When you invest, you make choices about what to do with your financial assets. Risk is any uncertainty
with respect to your investments that has the potential to negatively affect your financial welfare. Here
is a reality check: all investments carry some degree of risk. Even certificates of deposit issued by the
banks come with inflation risk. Currently, they definitely do, with the inflation rate probably outpacing
any interest you might receive from the issuers. Furthermore, you still have to pay taxes on the interest
Defining risk in investment is a complex issue. There are many types of risks and here are a few:
- Your investment value might rise or fall because of market conditions (market risk);
- Corporate decisions, like acquisition of a new business division or merger with another
company, can affect the value of your investments (business risk);
- Events in foreign countries in which corporations do business can affect the value of your
investments (political risk and currency risk).
There are also a whole set of risks related to investors’ behaviour: the risk of missing out, the risk of
buying too early, the risk of selling too late and many more.
There is one concept of risk that we would like to address because we believe that its flaws can be
turned into an advantage for the informed investor: the concept of volatility as a risk.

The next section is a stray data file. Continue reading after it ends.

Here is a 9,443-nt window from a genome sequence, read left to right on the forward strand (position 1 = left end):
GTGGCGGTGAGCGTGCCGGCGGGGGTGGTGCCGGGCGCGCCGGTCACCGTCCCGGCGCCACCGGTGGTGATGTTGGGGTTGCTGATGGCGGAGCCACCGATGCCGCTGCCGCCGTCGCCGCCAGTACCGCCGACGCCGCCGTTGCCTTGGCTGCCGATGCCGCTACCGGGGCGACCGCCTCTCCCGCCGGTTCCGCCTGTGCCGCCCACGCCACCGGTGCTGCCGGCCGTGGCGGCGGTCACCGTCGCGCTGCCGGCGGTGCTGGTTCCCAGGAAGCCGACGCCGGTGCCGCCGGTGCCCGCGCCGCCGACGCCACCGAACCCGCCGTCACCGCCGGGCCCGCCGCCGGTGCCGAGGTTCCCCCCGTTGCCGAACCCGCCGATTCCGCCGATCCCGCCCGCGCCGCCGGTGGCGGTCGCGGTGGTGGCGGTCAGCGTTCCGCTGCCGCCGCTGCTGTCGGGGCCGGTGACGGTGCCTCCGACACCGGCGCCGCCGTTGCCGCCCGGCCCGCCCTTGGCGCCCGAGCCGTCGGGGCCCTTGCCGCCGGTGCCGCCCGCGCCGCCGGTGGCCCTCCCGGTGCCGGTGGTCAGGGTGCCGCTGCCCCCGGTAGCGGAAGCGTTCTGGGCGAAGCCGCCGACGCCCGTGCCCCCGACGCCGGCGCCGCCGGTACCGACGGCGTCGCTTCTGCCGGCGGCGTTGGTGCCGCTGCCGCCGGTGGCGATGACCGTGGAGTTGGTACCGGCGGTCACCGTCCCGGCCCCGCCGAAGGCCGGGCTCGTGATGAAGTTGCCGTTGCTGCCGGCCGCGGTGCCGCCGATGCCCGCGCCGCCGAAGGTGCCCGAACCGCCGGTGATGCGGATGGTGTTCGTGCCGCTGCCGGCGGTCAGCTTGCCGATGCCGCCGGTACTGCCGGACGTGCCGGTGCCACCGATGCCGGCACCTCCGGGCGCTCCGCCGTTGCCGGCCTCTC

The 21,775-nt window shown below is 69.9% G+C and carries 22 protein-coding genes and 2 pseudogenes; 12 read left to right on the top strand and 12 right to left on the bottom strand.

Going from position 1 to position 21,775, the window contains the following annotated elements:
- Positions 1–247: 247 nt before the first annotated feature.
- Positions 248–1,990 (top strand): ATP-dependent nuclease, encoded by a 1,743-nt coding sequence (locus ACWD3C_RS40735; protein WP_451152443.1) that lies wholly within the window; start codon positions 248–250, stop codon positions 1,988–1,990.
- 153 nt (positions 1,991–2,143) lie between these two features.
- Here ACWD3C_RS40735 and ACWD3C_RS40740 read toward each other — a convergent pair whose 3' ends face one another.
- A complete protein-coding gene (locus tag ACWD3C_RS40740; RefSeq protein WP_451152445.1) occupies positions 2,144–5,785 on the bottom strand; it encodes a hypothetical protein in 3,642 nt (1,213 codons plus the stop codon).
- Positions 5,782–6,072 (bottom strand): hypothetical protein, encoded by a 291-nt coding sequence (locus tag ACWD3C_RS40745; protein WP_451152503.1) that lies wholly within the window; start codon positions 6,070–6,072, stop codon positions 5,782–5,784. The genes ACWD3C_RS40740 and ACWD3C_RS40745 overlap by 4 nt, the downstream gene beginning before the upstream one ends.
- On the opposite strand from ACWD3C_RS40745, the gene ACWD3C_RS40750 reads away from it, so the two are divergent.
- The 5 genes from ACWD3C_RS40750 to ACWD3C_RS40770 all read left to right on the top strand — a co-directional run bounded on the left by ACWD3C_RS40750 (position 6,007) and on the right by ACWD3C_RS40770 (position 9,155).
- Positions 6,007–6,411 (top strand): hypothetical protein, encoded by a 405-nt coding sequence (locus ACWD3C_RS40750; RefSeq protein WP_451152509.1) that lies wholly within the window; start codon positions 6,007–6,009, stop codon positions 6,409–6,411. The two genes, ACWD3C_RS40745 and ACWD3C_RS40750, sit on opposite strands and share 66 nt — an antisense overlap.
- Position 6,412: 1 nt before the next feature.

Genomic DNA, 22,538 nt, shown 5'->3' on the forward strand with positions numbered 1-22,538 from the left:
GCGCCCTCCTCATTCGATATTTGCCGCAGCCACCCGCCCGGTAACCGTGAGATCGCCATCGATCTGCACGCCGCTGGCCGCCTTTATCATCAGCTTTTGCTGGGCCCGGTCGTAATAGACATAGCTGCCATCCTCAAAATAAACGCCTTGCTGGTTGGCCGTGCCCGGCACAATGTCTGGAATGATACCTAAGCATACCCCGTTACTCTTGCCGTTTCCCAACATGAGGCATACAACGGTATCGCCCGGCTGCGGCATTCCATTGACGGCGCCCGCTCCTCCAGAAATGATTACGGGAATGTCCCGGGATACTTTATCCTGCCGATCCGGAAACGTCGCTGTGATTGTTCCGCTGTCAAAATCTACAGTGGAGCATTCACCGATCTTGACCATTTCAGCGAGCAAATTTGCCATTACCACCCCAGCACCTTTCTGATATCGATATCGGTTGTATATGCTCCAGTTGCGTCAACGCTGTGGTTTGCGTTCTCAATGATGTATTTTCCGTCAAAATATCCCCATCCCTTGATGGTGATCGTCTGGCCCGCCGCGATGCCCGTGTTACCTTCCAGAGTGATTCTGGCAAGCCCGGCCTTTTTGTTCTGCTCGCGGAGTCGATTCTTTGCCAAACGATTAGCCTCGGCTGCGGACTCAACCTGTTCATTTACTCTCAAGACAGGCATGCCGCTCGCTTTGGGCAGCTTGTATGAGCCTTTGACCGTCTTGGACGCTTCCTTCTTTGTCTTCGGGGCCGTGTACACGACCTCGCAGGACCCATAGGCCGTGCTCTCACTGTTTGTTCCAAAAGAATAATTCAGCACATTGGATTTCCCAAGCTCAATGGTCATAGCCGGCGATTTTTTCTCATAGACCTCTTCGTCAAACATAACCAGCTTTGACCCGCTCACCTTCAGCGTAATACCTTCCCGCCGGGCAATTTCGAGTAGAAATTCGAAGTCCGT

Risk, being the most interesting, challenging and important aspect of investing, has attracted many
researchers in the academic field. Essentially, it comes down to one simple question: would it not be
nice if risk could be expressed in a mathematical formula that could be taught in class so everyone could
quantify and manage it?
Modern finance went to work 50-odd years ago, and with the help of complex mathematics, defined risk
as price fluctuations or volatility. From then on, we have been able to apply our knowledge of statistics
to measure risk. There you have it. If life were so simple, every mathematician would be rich…
Unfortunately, many questions arise from this concept of risk. A few come to mind:
- Since superior returns come from one’s ability to invest when assets are cheap, how can we achieve outperformance without fluctuation, especially on the downside?
- Fluctuations are different depending on how frequent we want to measure them: daily, weekly, monthly or even annually. Does it mean that the frequency of measurement can change the level of risk of an investment?
- Certain asset classes don’t get priced as frequently as stocks, bonds and cash, such as real estate, paintings, collectors’ items and others. Does this mean no fluctuation thus no risk?
- Furthermore, they cannot easily be disposed of if there is an urgent need to do so. This is called liquidity risk and it is extremely difficult to quantify. Does this mean that less volatility due to liquidity issues means less risk?
Here is our more pragmatic perspective: